Florida orange crop will

rebound, but still low

BARTOW, Fla. Florida will rebound from a bad citrus crop last season with a 30 percent increase in orange production this year, the federal government predicted Friday. But major orange juice makers said consumers shouldn’t expect prices to fall.

The United States Department of Agriculture orange forecast for Florida is 168 million boxes, each of which weighs 90 pounds. Last year, the state hauled just 129 million boxes, its worst season since devastating freezes in the 1980s.

Florida is by far the nation’s leading citrus producer, but crop diseases, hurricanes and drought have crippled production the past few years. The state’s $9 billion industry routinely produced more than 200 million boxes from 1999 until 2004.

Mortgages rise after

employment report

WASHINGTON -Rates on 30-year mortgages edged up slightly this week following a better-than-expected report on job growth.

Freddie Mac reported Thursday that 30-year, fixed-rate mortgages averaged 6.40 percent this week, up from 6.37 percent last week.

In mid-September, the nationwide average for 30-year mortgages had dipped to 6.31 percent, the lowest level since May 17.

Analysts attributed this week’s rise in mortgage rates to a better-than-expected jobs reports showing that the economy created a solid 110,000 jobs in September and, even more significantly, a drop of 4,000 jobs in August was revised away. New data showed the economy actually created a respectable 89,000 jobs in August.

Rates on 15-year fixed-rate mortgages averaged 6.06 percent this week, up from 6.03 percent.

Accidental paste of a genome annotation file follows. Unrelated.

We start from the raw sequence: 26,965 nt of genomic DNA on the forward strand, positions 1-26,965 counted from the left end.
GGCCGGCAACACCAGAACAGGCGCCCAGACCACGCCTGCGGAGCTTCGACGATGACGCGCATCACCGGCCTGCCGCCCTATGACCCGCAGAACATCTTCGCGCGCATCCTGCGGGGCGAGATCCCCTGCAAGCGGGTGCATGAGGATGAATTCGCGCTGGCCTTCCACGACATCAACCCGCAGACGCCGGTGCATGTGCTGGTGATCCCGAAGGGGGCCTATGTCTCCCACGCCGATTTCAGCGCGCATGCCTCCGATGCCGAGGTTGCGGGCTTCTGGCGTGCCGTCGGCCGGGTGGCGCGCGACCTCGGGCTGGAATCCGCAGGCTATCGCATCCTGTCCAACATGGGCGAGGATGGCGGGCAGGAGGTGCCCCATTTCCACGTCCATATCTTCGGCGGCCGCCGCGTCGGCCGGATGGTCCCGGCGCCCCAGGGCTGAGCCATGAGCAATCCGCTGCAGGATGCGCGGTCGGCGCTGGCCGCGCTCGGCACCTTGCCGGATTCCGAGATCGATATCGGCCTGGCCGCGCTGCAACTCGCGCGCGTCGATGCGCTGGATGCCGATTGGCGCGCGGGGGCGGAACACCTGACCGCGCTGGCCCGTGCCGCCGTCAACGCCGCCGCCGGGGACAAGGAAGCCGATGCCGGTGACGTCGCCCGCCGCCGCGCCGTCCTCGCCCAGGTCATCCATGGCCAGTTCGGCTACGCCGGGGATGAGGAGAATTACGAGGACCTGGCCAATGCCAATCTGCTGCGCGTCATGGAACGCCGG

Rates on five-year adjustable rate mortgages averaged 6.12 percent, up from 6.11 percent last week. One-year ARMs averaged 5.73 percent, up from 5.58 percent.

U.S. working with China

on product safety issues

WASHINGTON Bush administration officials and their Chinese counterparts sought Friday to nail down a plan to ensure the safety of products they export to the United States.

Dr. Andrew C. von Eschenbach, commissioner of the Food and Drug Administration, declined to discuss specific steps that China agreed to take to improve safety. However, he did say that Chinese health officials will come to Washington later this month to finalize details of a “memorandum of agreement” between the two countries.

Chinese food and other products ranging from seafood to toothpaste to toys are under intense scrutiny because they have been found to contain potentially deadly substances.

On Thursday, investigators with the House Energy and Commerce Committee reported that the food supply chain in China fails to meet international safety standards. The investigators said a lack of internal regulation in that country requires a much more vigorous program of inspections and testing than the FDA has been willing to pursue to date.

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